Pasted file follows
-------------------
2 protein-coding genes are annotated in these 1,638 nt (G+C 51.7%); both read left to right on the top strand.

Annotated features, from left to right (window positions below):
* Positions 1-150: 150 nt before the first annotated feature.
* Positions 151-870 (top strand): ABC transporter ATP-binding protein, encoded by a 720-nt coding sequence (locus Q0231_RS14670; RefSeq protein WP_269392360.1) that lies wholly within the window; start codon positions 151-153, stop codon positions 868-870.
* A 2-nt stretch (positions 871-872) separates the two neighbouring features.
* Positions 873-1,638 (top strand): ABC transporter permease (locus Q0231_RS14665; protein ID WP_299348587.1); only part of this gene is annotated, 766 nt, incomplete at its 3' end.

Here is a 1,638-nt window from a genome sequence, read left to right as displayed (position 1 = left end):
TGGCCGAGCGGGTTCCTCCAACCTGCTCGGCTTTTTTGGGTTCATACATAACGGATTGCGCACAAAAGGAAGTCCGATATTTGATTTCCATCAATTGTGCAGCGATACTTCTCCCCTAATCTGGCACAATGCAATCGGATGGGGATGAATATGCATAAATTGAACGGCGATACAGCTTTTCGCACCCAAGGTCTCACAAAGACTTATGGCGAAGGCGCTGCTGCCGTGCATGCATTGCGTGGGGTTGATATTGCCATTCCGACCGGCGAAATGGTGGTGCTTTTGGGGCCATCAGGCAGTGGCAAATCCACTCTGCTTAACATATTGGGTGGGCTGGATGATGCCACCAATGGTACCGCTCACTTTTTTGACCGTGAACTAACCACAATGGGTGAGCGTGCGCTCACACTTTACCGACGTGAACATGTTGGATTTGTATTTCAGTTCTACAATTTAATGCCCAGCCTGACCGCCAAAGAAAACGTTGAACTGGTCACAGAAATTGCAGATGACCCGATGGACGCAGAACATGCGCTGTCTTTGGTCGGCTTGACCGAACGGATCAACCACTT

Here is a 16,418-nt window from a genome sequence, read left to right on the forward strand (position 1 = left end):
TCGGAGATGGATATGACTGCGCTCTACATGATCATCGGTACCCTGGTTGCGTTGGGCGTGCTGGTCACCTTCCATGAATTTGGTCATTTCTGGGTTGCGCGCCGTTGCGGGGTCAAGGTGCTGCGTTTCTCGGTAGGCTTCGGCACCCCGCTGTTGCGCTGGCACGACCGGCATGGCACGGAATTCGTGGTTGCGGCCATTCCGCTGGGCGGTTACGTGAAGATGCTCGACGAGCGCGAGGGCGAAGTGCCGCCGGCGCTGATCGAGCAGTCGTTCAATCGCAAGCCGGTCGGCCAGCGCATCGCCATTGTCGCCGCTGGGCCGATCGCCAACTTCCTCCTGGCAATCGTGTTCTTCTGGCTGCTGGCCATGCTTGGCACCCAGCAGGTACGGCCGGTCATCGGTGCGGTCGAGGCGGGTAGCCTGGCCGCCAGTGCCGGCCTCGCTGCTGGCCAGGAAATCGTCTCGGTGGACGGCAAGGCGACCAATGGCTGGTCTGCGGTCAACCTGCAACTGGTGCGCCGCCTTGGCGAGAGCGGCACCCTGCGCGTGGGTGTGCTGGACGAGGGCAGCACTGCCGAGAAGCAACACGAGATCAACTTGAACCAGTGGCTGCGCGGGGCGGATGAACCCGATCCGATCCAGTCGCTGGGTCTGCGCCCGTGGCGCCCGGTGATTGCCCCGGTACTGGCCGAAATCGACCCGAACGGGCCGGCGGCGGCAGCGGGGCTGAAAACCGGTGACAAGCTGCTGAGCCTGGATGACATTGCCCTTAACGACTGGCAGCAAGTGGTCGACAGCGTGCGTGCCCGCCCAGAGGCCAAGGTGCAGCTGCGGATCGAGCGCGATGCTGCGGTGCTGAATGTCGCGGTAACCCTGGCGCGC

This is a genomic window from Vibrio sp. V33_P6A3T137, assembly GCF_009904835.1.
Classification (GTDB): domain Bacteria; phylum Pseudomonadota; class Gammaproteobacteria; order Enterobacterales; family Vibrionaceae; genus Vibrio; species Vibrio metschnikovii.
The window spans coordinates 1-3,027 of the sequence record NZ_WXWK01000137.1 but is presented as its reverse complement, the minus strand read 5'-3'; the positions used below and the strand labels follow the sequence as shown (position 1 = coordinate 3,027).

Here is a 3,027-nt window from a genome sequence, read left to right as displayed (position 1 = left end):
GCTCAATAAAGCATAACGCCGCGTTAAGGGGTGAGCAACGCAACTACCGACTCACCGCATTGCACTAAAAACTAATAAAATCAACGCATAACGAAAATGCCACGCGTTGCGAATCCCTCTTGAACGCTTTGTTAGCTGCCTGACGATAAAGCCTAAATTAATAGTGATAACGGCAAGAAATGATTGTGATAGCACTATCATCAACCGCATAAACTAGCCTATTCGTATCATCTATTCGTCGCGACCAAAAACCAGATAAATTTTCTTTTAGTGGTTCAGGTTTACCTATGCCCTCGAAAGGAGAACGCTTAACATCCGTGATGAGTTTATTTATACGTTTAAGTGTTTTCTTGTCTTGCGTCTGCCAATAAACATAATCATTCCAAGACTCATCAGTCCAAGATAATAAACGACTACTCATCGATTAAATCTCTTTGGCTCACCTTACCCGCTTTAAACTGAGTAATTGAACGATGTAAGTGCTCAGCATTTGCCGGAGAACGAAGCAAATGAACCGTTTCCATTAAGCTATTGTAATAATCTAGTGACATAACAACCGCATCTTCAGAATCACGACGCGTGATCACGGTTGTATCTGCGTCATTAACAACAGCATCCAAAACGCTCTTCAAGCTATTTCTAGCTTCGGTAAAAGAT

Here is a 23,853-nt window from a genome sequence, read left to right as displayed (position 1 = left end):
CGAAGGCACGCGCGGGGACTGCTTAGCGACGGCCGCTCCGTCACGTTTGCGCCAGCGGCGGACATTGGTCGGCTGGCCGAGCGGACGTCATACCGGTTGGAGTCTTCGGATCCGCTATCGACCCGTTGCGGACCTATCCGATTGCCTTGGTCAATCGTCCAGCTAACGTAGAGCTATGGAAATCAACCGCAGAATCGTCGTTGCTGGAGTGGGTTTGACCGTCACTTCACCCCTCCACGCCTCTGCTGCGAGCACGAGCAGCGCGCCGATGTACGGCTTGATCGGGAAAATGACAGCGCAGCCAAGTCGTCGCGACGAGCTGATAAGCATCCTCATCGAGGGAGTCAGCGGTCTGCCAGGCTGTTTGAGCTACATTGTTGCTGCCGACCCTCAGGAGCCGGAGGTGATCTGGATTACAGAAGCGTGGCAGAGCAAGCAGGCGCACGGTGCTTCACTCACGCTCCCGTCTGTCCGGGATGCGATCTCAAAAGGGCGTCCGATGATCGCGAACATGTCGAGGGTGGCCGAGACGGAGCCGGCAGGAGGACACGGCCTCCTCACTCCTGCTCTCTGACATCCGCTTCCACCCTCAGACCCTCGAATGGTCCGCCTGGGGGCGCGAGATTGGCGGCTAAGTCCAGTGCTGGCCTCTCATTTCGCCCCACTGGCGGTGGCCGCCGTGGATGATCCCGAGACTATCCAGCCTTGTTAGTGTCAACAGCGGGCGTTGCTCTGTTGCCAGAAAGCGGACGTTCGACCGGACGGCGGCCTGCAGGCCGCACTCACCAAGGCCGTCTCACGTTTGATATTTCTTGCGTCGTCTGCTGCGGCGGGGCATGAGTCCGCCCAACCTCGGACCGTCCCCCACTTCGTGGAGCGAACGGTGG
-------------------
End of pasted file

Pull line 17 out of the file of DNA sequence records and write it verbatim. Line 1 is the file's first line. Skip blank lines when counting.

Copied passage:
CGAAGGCACGCGCGGGGACTGCTTAGCGACGGCCGCTCCGTCACGTTTGCGCCAGCGGCGGACATTGGTCGGCTGGCCGAGCGGACGTCATACCGGTTGGAGTCTTCGGATCCGCTATCGACCCGTTGCGGACCTATCCGATTGCCTTGGTCAATCGTCCAGCTAACGTAGAGCTATGGAAATCAACCGCAGAATCGTCGTTGCTGGAGTGGGTTTGACCGTCACTTCACCCCTCCACGCCTCTGCTGCGAGCACGAGCAGCGCGCCGATGTACGGCTTGATCGGGAAAATGACAGCGCAGCCAAGTCGTCGCGACGAGCTGATAAGCATCCTCATCGAGGGAGTCAGCGGTCTGCCAGGCTGTTTGAGCTACATTGTTGCTGCCGACCCTCAGGAGCCGGAGGTGATCTGGATTACAGAAGCGTGGCAGAGCAAGCAGGCGCACGGTGCTTCACTCACGCTCCCGTCTGTCCGGGATGCGATCTCAAAAGGGCGTCCGATGATCGCGAACATGTCGAGGGTGGCCGAGACGGAGCCGGCAGGAGGACACGGCCTCCTCACTCCTGCTCTCTGACATCCGCTTCCACCCTCAGACCCTCGAATGGTCCGCCTGGGGGCGCGAGATTGGCGGCTAAGTCCAGTGCTGGCCTCTCATTTCGCCCCACTGGCGGTGGCCGCCGTGGATGATCCCGAGACTATCCAGCCTTGTTAGTGTCAACAGCGGGCGTTGCTCTGTTGCCAGAAAGCGGACGTTCGACCGGACGGCGGCCTGCAGGCCGCACTCACCAAGGCCGTCTCACGTTTGATATTTCTTGCGTCGTCTGCTGCGGCGGGGCATGAGTCCGCCCAACCTCGGACCGTCCCCCACTTCGTGGAGCGAACGGTGG